HADStress: a somatic symptom screen for posttraumatic stress among Somali refugees.

Joseph J. Westermeyer, Robyn Campbell, Rebecca Lien, Marline Spring, David R. Johnson, James N Butcher, Jacqueline Hyland, Paul Thuras, James M. Jaranson

Research output: Contribution to journalArticlepeer-review

12 Scopus citations


This study assessed whether a simple, readily implemented four-symptom somatic screen would be able to effectively identify current posttraumatic stress symptoms in victimized populations. The sample consisted of 622 Somali community-dwelling refugees who fled widespread violence and trauma occurring in East Africa during 1990-1992. Data were collected during 2000-2003 and included demographic characteristics, number of types of torture and nontorture trauma experienced earlier in Africa, and current self-rated posttraumatic stress symptoms, as measured by the Posttraumatic Stress Disorder Checklist (PCL). The sample was also assessed with the HADStress screen, which was developed for this study, to determine whether the screen was effective in detecting current posttraumatic stress symptoms. The HADStress screen assessed for the presence of four somatic symptoms: Headaches, Appetite change, Dizziness, and Sleep problems. All items were given equal weight. Possible scores on the screen range from 0 to 4, with higher scores indicating more somatic symptoms. Univariate analysis showed that persons who experienced more types of trauma (both torture and nontorture trauma) and persons who had higher PCL scores (indicating more current posttraumatic stress symptoms) had significantly higher HADStress scores. Negative binomial regression analysis showed that PCL scores were the most effective variable in predicting HADStress scores. On the Tukey-B post hoc analysis, a HADStress score of 0 or 1 was associated with a mean PCL score of less than 30, a score of 2 was associated with a mean PCL score of 40.28, and a score of 4 was associated with a mean PCL score of 51.07 (suggesting that over 50% of this group would have active posttraumatic stress disorder). A score of 2 or higher on the HADStress scale among refugees warrants additional evaluation for posttraumatic stress symptoms in clinical settings. For communitywide efforts at early recognition and treatment, a cutoff score of 4 may be more practical and cost-effective.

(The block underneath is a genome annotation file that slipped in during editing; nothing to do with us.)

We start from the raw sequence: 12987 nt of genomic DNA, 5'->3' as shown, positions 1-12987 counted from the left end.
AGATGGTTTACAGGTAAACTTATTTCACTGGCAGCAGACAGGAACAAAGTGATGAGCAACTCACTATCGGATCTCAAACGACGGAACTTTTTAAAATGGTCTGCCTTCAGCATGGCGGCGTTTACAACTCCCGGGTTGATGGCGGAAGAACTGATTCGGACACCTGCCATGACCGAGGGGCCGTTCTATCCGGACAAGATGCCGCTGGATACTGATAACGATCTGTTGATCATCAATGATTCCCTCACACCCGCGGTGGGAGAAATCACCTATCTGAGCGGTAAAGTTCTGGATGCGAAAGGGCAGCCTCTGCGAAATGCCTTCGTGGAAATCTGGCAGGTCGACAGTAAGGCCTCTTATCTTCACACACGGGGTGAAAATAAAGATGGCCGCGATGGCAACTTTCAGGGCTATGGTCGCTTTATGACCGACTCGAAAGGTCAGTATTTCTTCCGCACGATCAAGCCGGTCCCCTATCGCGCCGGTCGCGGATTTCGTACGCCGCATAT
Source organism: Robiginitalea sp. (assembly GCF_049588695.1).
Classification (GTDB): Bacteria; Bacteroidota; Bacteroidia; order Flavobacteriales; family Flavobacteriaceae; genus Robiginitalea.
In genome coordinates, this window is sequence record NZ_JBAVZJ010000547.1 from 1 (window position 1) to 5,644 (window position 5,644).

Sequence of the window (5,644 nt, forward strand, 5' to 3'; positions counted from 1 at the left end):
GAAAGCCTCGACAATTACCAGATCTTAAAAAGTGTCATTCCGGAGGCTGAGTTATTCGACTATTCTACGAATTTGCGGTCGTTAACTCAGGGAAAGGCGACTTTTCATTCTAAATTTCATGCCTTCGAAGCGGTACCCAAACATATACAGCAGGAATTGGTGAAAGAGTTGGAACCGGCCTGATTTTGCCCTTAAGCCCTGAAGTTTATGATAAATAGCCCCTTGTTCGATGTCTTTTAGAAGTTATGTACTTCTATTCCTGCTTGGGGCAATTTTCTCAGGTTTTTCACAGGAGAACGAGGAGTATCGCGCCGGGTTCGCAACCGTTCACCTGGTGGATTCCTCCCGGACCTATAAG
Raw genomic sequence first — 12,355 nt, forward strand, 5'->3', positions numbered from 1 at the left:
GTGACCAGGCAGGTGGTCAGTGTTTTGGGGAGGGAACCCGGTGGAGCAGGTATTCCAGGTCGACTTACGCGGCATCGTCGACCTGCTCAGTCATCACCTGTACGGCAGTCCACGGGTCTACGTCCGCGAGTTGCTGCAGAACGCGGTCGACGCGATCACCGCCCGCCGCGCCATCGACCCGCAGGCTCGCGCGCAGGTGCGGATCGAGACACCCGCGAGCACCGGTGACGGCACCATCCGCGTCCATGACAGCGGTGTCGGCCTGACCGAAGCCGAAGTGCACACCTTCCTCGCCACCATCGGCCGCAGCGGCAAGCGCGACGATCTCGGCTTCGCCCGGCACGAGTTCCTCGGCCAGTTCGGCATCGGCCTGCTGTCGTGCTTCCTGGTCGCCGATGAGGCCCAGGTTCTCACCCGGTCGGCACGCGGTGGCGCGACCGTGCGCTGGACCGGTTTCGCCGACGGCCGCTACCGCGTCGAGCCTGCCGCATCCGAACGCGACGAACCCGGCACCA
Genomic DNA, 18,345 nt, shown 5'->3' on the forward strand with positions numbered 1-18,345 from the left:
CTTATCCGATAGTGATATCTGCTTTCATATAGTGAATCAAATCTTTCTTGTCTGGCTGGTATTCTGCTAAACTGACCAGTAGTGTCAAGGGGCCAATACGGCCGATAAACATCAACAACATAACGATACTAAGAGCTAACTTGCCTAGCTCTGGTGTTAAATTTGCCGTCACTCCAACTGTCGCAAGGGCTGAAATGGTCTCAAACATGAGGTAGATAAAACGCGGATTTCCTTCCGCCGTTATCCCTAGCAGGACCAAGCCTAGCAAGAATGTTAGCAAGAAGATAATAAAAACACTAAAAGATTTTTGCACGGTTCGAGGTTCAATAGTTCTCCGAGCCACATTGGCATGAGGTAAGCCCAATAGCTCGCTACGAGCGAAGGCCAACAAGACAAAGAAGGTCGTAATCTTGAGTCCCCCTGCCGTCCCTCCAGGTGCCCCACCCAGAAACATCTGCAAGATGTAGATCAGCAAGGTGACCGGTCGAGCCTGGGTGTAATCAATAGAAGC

Original languageEnglish (US)
Pages (from-to)1132-1137
Number of pages6
JournalPsychiatric services (Washington, D.C.)
Issue number11
StatePublished - Nov 1 2010


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